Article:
I cannot fathom why it is that Leonard Brown, an 18 year teaching veteran who was simply trying to teach Newton's Law to students, sits in the DOE Rubber Room for months on end as the city cooks up reasons to fire him while Mayor Michael Bloomberg, accused of saying things like "That's a great piece of a--" and "If you looked like that, I would do you in a second" gets to run around Europe drumming up support and media buzz for his independent presidential bid.

I also cannot understand why there is not more outrage over these allegations from both the news media and the public.

Let's be honest here - wouldn't we hear a lot more outrage about these sexual harassment and gender discrimination charges if they were made against a teacher?

I know we would.

The teacher would be tried and convicted in the court of public opinion (otherwise known as the front covers of the NY Daily News and NY Post) while the UFT threw up their collective hands and said "Sorry, we've done all we can do."

And yet somehow Michael Bloomberg has managed to avoid serious scrutiny over some truly disturbing allegations that may or may not be true but certainly are much more troubling than what Leonard Brown is accused of doing in physics class and certainly shouldn't be glossed over the way they currently have been.

Saturday, September 29, 2007

Bank Failure

Is this just a blip on the radar or a sign of worse things to come?

ING Direct, a subsidiary of the Dutch financial group, is to take over the customers and insured deposits of NetBank, an online lender with $2.5bn (£1.2bn) in assets that was shut down on Friday by the US government following losses on subprime mortgages and other loans.

The closure marks the largest US bank failure since the end of the savings and loan crisis in the early 1990s.

It also underscores the ongoing impact of the US mortgage crisis, which has destabilised banks around the world, including Northern Rock in the UK.

ING said it would take on about $1.5bn in deposits insured by the Federal Deposit Insurance Corporation. It said it had paid about $15m to acquire the deposits. ING will also acquire $724m in assets from NetBank, which filed for bankruptcy protection.

Arkadi Kuhlmann, ING Direct chief executive, said in an interview that ING stepped in partly to insure continued consumer confidence in companies such as his and NetBank that conduct all their banking business online and do not operate branches.

“This is all about confidence in the market,” he said. “Since we are the largest direct bank we were very pleased to assist and help out and hopefully take on these customers who will continue to do business on the Internet.”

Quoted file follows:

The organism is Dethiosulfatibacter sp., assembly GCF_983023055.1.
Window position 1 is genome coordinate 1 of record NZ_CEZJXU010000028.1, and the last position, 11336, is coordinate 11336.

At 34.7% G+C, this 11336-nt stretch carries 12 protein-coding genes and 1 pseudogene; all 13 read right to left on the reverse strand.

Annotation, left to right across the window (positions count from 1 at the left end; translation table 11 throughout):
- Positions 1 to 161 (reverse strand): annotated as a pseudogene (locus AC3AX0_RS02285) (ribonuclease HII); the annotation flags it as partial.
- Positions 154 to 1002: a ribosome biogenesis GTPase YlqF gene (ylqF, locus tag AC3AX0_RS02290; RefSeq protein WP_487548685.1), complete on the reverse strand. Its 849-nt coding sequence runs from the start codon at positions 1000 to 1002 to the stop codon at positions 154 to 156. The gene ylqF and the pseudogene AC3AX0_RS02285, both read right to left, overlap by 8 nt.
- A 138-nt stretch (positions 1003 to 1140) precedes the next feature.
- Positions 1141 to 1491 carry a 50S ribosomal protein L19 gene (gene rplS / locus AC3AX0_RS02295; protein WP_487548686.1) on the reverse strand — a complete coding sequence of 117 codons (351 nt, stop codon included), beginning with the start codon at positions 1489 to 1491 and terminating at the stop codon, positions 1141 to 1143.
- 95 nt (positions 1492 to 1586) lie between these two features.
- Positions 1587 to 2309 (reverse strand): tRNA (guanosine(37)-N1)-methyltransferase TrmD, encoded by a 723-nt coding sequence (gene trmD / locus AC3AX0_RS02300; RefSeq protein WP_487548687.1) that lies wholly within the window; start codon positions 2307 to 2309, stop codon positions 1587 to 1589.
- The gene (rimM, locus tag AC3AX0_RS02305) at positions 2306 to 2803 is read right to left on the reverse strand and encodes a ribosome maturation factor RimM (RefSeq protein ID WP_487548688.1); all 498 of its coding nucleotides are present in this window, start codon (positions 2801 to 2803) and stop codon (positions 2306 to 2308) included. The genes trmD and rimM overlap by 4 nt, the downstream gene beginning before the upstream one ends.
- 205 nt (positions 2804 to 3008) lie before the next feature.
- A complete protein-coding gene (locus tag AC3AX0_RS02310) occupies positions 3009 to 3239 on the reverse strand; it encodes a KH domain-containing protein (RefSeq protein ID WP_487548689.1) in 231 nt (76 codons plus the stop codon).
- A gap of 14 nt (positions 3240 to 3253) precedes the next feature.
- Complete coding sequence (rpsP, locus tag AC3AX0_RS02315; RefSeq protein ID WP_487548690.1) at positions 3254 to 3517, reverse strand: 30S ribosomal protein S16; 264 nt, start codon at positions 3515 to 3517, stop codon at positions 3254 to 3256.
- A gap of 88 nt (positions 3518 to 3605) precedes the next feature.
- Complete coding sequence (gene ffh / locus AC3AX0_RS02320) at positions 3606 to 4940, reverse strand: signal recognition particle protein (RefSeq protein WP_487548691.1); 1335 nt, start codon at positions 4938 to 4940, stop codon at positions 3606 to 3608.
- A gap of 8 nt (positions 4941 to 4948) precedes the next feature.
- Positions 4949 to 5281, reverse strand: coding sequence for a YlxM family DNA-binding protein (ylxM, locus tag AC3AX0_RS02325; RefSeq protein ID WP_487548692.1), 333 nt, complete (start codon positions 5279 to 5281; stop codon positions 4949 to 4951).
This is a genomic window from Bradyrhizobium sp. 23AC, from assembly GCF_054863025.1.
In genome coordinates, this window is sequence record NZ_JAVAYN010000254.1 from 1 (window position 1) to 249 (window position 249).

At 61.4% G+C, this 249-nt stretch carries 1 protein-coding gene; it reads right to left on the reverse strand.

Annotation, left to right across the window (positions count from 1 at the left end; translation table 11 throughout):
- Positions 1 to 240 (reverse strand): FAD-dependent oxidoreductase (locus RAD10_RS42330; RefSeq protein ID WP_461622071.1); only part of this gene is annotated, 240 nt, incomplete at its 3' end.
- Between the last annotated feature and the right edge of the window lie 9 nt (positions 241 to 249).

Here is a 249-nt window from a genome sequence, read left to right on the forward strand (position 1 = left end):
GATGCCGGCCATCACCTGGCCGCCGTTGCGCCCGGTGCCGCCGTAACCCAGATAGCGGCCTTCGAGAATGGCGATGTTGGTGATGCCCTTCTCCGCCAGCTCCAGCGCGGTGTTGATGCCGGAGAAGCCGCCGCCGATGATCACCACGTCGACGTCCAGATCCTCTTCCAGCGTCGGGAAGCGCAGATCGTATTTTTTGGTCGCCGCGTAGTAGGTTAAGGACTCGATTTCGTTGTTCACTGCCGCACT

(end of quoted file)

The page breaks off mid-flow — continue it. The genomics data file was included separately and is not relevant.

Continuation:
First the run on Countrywide Bank, then the Northern Rock run, now the failure of Netbank.

The shills want you to think the credit crisis and subprime mortgage mess fall-out is over and you should go on with business as usual.

But I get the feeling that there will be more bank failures before this whole thing is over.

Too much money was lent out to people with no jobs, no income and no assets (NINJA's!!!) or to people in over there heads for this to be over already.

Friday, September 28, 2007

Inflation? What Inflation? (Continued)

Winner of the "no kidding" award of the day:

Commodities had the biggest monthly gain in 32 years, led by wheat, crude oil and gold, as the dollar's slump enhanced the appeal of energy, grains and precious metals as a hedge against inflation.

The 19-commodity Reuters/Jefferies CRB Index was up 8.1 percent this month, the most since July 1975. Wheat climbed to a record in September amid a global grain shortfall, boosting corn and soybeans. Oil also hit a record, and gold reached a 27-year high. The Federal Reserve cut borrowing costs to bolster the U.S. economy, sending the dollar tumbling.

``The Fed has signaled pretty clearly that they will answer the problem of a slowing economy with greater liquidity,'' said Chip Hanlon, who manages $1 billion at Delta Global Advisors Inc. in Huntington Beach, California. ``We're in a bullish phase for commodities.''

The Fed rate cut is already stoking inflation. Can't wait to see what happens after Uncle Ben showers us with a 25 bps cut in October and either a 25 or 50 bps rate cut in December.

$95 oil? $15 wheat bushels? $5 loaves of bread?

Gotta love this "bestest economy ever."

Harassment and Discrimination

Many in the mainstream media have fallen all over themselves to praise the possibility of an independent run for the White House by Mayor Moneybags.

David Broder, the "dean" of Washington journalism and a man who is considered the weather vane of conventional political wisdom, has been pushing a Bloomberg candidacy for quite a while now.

The conventional wisdom is that Moneybags, seen as "Mr. Competent" and "Mr Apolitical," would be a candidate who could appeal to people who cannot stomach the more polarizing figure of St. Rudy of 9/11 or want to forget the sex scandals of the Clinton years by NOT voting for Hillary Rodham Clinton.